An Inquiry into the Existence of Global Values: Through the Lens of Comparative Constitutional Law (Hart Studies in Comparative Public Law)
By: Dennis Davis (editor), Alan Richter (editor), Cheryl Saunders (editor)Hardback
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The world appears to be globalising economically, technologically and even, to a halting extent, politically. This process of globalisation raises the possibility of an international legal framework, a possibility which has gained pressing relevance in the wake of the recent global economic crisis. But for any international legal framework to exist, normative agreement between countries, with very different political, economic, cultural and legal traditions, becomes necessary. This work explores the possibility of such a normative agreement through the prism of national constitutional norms. Since 1945, more than a hundred countries have adopted constitutional texts which incorporate, at least in part, a Bill of Rights. These texts reveal significant similarities; the Canadian Charter of Rights and Freedoms, for instance, had a marked influence on the drafting of the Bill of Rights for South Africa, New Zealand and Hong Kong as well as the Basic Law of Israel. Similarly, the drafts of Eastern European constitutions reflect significant borrowing from older texts.
The essays in this book examine the depth of these similarities; in particular the extent to which textual borrowings point to the development of foundational values in these different national legal systems and the extent of the similarities or differences between these values and the priorities accorded to them. From these national studies the work analyses the rise of constitutionalism since the Second World War, and charts the possibility of a consensus on values which might plausibly underpin an effective and legitimate international legal order.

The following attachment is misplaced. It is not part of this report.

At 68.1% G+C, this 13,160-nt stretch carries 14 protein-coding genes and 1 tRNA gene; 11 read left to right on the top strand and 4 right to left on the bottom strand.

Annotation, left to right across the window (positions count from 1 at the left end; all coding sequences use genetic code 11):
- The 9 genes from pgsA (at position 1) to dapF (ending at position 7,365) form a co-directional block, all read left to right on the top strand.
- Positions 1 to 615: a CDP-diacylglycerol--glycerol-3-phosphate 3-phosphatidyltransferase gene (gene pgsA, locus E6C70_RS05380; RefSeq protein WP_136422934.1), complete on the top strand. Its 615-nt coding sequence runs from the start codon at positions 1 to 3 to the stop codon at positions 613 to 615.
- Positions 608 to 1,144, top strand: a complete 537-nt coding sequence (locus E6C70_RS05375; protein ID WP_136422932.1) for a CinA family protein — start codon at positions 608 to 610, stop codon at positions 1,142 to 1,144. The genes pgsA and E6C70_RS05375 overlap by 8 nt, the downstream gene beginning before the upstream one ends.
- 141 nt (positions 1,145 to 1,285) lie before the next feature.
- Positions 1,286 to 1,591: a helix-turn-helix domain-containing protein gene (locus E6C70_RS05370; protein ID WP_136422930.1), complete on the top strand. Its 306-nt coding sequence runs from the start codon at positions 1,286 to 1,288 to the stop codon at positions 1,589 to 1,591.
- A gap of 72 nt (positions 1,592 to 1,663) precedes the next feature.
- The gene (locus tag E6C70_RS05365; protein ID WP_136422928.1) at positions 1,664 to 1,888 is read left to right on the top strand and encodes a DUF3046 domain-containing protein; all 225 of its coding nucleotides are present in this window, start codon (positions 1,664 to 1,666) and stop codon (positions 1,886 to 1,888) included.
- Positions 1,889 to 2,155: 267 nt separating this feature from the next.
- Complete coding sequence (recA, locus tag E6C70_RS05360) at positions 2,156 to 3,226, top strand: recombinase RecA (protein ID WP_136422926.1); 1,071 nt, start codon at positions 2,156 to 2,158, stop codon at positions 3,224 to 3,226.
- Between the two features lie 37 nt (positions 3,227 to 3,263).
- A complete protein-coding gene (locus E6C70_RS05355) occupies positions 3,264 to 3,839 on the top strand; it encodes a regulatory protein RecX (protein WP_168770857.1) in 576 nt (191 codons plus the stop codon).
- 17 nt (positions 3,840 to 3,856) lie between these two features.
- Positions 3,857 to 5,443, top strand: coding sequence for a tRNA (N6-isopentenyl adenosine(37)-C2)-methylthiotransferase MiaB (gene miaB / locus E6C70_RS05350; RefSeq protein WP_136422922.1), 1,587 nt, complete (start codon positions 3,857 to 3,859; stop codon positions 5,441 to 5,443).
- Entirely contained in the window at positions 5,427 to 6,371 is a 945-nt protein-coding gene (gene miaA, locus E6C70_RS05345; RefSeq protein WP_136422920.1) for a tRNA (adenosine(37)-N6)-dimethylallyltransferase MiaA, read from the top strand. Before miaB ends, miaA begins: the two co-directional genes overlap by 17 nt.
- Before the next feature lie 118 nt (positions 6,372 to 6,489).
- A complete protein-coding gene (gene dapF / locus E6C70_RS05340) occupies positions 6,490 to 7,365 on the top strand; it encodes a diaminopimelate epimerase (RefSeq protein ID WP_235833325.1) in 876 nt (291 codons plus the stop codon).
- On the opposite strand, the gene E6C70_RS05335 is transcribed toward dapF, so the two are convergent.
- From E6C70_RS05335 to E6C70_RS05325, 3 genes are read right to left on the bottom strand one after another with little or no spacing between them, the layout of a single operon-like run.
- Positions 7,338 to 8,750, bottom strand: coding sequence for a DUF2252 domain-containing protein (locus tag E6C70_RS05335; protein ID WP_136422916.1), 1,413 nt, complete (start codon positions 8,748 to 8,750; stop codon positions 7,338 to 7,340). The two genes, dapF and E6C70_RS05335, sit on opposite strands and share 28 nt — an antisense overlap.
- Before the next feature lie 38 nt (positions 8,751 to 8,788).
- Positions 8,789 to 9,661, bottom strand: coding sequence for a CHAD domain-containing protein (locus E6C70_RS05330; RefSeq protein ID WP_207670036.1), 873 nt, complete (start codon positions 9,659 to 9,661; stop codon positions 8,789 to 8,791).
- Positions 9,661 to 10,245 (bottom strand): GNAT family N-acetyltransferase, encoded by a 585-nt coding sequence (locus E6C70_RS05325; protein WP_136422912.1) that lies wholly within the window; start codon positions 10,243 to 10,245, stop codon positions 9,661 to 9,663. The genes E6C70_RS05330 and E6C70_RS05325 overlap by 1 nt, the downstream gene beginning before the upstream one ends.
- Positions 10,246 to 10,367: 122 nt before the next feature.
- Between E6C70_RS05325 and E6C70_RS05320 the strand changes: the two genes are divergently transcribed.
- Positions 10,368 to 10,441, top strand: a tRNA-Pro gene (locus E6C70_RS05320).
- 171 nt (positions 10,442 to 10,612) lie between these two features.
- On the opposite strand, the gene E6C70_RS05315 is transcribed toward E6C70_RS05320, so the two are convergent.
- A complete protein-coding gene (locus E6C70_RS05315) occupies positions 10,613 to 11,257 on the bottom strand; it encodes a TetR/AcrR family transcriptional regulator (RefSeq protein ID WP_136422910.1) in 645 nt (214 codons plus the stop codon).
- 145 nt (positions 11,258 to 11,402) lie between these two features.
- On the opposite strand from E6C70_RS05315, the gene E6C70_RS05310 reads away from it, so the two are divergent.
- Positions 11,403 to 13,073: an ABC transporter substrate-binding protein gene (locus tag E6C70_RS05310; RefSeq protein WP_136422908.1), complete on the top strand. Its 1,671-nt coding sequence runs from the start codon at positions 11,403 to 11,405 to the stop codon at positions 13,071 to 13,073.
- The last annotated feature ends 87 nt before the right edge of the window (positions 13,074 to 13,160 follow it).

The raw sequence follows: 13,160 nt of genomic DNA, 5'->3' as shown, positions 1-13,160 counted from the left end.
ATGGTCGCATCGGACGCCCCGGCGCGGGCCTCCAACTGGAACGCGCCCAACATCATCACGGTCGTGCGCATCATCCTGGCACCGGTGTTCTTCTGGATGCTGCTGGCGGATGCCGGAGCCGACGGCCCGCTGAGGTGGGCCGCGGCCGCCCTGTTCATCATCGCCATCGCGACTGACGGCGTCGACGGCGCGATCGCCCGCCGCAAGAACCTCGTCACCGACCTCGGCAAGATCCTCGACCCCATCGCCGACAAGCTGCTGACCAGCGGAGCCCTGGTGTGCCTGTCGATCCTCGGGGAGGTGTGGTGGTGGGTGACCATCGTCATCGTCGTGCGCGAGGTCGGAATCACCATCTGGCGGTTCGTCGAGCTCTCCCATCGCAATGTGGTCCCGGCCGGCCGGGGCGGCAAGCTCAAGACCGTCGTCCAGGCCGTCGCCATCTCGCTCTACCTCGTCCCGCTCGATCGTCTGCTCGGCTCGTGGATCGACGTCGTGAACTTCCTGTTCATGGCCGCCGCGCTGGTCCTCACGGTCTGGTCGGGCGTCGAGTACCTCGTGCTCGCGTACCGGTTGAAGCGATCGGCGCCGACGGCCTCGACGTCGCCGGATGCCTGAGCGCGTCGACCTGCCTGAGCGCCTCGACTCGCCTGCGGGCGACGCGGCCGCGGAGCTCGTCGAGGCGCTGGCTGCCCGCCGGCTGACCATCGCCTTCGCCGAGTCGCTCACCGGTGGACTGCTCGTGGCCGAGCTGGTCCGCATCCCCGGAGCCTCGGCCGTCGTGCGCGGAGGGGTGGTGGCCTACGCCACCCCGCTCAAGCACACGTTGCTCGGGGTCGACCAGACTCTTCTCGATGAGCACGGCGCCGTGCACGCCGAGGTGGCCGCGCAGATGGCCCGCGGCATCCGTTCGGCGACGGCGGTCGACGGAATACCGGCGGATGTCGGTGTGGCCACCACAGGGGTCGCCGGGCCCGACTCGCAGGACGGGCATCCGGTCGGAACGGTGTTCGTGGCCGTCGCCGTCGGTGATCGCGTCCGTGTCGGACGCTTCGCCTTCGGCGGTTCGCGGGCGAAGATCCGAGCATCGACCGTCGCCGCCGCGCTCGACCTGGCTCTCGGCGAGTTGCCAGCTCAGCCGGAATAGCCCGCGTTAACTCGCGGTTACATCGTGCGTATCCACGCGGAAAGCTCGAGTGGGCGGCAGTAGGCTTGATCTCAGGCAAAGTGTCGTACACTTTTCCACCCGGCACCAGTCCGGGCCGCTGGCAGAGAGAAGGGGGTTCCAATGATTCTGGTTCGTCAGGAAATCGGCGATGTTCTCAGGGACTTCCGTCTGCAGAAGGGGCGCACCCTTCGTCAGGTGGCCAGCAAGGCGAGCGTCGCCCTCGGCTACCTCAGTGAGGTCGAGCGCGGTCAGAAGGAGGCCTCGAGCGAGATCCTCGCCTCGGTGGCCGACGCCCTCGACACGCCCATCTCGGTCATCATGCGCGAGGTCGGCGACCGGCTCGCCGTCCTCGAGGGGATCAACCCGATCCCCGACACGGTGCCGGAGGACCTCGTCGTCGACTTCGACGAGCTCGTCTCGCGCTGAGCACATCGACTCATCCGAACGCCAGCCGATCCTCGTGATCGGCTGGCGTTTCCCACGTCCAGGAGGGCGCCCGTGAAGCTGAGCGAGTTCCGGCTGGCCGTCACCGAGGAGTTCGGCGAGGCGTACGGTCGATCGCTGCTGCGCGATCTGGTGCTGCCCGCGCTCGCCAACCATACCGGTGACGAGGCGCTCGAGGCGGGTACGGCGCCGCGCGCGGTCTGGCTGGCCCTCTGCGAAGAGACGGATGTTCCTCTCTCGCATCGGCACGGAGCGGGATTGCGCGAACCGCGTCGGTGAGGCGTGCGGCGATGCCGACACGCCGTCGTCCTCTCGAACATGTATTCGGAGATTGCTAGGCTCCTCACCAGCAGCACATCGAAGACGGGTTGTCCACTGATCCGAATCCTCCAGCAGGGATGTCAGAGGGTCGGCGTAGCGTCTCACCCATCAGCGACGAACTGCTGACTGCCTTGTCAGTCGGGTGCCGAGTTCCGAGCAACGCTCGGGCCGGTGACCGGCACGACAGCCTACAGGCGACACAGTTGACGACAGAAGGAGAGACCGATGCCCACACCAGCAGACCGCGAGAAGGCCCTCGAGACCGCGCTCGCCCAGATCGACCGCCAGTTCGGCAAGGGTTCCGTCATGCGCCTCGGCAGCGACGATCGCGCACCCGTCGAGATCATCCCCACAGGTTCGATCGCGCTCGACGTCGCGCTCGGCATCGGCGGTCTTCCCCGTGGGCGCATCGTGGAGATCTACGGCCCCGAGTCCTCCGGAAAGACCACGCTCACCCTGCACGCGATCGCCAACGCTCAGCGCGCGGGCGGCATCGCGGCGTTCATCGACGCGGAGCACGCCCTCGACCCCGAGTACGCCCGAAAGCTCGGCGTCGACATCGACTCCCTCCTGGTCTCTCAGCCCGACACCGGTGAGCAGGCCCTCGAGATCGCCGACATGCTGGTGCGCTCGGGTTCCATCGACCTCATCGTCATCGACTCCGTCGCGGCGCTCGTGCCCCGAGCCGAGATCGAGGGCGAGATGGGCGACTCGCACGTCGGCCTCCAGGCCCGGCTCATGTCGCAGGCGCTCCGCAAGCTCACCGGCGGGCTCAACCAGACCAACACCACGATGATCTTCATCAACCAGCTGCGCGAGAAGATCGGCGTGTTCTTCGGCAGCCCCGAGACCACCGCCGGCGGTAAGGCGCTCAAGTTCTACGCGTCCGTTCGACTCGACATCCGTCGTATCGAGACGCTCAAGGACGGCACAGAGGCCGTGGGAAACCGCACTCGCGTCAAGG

Dennis Davis is a Judge of the High Court of South Africa and Judge President of the Competition Appeal Court. Alan Richter is Founder and President of QED Consulting in New York. He advises on values, culture, leadership and change. Cheryl Saunders is a Laureate Professor at the University of Melbourne, Australia.
1. Introduction Dennis Davis, Alan Richter and Cheryl Saunders 2. Values in Australian Constitutionalism Cheryl Saunders and Megan Donaldson 3. Global Values and Local Realities: Brazilian Constitutional Law Fabio Carvalho Leite and Florian F Hoffmann 4. Canada Lorraine E Weinrib 5. Constitutions and Values in Three Chinese Societies Albert HY Chen 6. Human Dignity, Individual Rights and Equality: The Core Values of the Finnish Constitutional Act Martta October and Riikka Salonen 7. Constitutional and Legal Framework for Rights Protection in France Michel Troper 8. Values in German Constitutional Law Dieter Grimm 9. Crafting Constitutional Values: An Examination of the Supreme Court of India Menaka Guruswamy 10. Values in Iranian Constitutional Law Nazila Ghanea 11. Global Values and Local Realities: The Case of Israeli Constitutional Law Aeyal M Gross 12. Japan Yasuo Hasebe 13. Values in the South African Constitution Catherine Albertyn 14. Values in the UK Constitution Jeffrey Jowell and Colm O'Cinneide 15. Global Constitutional Values in the United States Ruti Teitel 16. Global Values in the Venezuelan Constitution: Some Prioritisations and Several Incongruences Allan R Brewer-Carias 17. Conclusion Dennis Davis, Alan Richter and Cheryl Saunders
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